Stop Procrastinating, Set Yourself up for Success
Are you “that person”? You know, that person- the one who waits until their gas tank is empty before they decide it’s time to fill up (usually when they are nowhere near a gas station). Is your mentality that you will “do it tomorrow”, but when tomorrow comes, you find a way to push the task back even further? Do you consistently find yourself waiting until the night before a report or project is due to even start working on it?
If this sounds familiar, you may need to evaluate how you manage your responsibilities and find a way to stop procrastinating. Unfortunately, in the workplace, even a little procrastination can cause big problems long term. While you may be ok pulling that all-nighter the evening before a project is due, you are risking the quality of your work, your productivity, and the trust of those who rely on you to complete tasks in a timely manner. Instead of procrastinating, use the following steps to stay on track and set yourself up for success.
Make a Plan
One of the top reasons that people procrastinate is that they feel overwhelmed, and one way that they subconsciously choose to relieve that feeling is to distract themselves with other (less stressful) tasks. Instead of procrastinating when you are overwhelmed with work, sit down and make a plan for each project that you are responsible for. Since looking at a project as a whole can be overwhelming, start by creating a realistic timeline that outlines the benchmarks that you need to meet throughout the duration of the project. Once you have your timeline, make time in your daily schedule that is dedicated to reaching those benchmarks. This will ensure that the entirety of the project isn’t left until the week, or even the night, before it is due. By breaking it down into attainable milestones and smaller increments, the project will feel more achievable and you won’t feel the need to procrastinate.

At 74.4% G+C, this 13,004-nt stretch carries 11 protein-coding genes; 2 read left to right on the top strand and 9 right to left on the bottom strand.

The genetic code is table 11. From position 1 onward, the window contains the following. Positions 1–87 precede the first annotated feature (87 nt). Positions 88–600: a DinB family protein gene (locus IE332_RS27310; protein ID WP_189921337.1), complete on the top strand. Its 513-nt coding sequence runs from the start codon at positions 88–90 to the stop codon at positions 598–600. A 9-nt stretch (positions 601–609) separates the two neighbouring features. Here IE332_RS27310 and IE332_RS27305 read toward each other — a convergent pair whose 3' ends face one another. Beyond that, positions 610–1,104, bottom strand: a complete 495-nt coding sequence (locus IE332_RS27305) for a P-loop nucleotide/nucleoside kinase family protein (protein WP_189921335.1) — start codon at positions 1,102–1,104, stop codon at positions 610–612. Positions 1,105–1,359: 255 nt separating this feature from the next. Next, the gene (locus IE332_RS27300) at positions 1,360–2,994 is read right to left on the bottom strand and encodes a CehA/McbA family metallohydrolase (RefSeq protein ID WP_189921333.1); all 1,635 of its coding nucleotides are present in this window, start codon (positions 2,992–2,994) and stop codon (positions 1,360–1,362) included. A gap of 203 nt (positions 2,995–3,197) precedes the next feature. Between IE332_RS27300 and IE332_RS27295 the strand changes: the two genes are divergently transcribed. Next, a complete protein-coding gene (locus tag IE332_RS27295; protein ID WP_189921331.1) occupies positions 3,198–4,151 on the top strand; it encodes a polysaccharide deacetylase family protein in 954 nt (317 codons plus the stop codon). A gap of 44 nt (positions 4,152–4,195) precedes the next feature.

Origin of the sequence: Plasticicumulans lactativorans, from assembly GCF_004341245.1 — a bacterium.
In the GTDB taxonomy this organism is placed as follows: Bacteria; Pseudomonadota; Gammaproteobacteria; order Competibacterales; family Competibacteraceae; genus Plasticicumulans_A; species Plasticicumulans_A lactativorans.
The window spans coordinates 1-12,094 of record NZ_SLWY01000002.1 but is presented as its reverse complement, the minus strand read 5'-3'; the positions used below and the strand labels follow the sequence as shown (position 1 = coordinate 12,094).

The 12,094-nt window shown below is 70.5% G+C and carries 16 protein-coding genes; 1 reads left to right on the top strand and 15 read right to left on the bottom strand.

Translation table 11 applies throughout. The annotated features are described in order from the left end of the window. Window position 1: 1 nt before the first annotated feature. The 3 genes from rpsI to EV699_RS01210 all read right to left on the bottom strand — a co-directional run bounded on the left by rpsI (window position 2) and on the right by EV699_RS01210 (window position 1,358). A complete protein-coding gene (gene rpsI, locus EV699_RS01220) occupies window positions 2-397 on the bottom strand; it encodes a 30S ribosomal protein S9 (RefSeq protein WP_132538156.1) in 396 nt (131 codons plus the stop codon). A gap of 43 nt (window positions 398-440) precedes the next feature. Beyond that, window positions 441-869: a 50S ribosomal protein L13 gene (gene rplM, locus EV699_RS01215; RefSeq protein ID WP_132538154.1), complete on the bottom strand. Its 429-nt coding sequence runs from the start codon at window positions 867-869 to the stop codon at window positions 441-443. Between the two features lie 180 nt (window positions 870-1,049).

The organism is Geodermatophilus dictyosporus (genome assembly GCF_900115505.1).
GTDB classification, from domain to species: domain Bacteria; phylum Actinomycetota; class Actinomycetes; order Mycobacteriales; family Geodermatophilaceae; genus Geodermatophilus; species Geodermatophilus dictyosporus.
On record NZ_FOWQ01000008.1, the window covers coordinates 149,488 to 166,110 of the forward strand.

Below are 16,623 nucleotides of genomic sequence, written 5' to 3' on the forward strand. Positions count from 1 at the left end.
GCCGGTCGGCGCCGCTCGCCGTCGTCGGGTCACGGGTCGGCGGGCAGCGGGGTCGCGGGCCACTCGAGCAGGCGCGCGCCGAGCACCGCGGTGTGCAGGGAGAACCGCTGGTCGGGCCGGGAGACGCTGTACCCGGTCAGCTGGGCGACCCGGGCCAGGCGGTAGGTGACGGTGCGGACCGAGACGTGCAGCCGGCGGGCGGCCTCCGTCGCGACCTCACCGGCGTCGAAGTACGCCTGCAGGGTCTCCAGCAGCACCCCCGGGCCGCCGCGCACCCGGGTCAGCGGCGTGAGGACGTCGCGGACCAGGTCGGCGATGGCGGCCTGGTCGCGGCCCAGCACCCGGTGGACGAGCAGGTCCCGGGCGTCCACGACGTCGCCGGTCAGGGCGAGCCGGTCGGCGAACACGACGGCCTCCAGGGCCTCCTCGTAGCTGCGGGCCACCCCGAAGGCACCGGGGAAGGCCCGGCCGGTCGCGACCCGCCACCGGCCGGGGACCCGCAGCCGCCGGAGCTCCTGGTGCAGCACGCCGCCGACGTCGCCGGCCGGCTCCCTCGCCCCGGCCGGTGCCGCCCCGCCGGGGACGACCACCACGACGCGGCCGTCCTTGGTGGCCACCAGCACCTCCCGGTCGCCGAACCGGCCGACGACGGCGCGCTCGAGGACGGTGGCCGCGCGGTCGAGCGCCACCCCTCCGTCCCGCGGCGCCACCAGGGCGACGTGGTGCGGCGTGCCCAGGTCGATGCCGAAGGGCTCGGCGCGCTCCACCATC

Along with creating a plan for completing a project, it is important to take a look around your work area and identify any procrastination gateways. Procrastination gateways are objects or people that encourage your mind to wander and are used as excuses for not completing your work and meeting deadlines. Some examples include: social media, smart phones, texting, emails, and chatty coworkers. Instead of letting these distractions lead you to procrastinate, turn your smart phone and email alerts off when you are working on a project. Further eliminate distractions by setting boundaries with your coworkers and limiting clutter on your desk. You have limited time during the work day to complete projects, make sure that you use this time to its fullest!
If you are in the habit of procrastinating, it can be difficult to stick to the timeline and the schedule that you set for yourself. To keep yourself on track and motivated, reward yourself every time you reach a benchmark or have worked consistently without allowing yourself to get distracted. This reward can be as simple as taking a break to grab a cup of coffee, or a bigger reward like treating yourself to a nice lunch. No matter what you choose to reward yourself with, it should be something that motivates you to stick to the plan that you created.
Use these tips to stop being “that person” who is known for procrastinating and start being known as the reliable team member who doesn’t let projects overwhelm them, utilizes timelines, doesn’t let distractions get in the way of completing projects, and who stays motivated to complete tasks on time.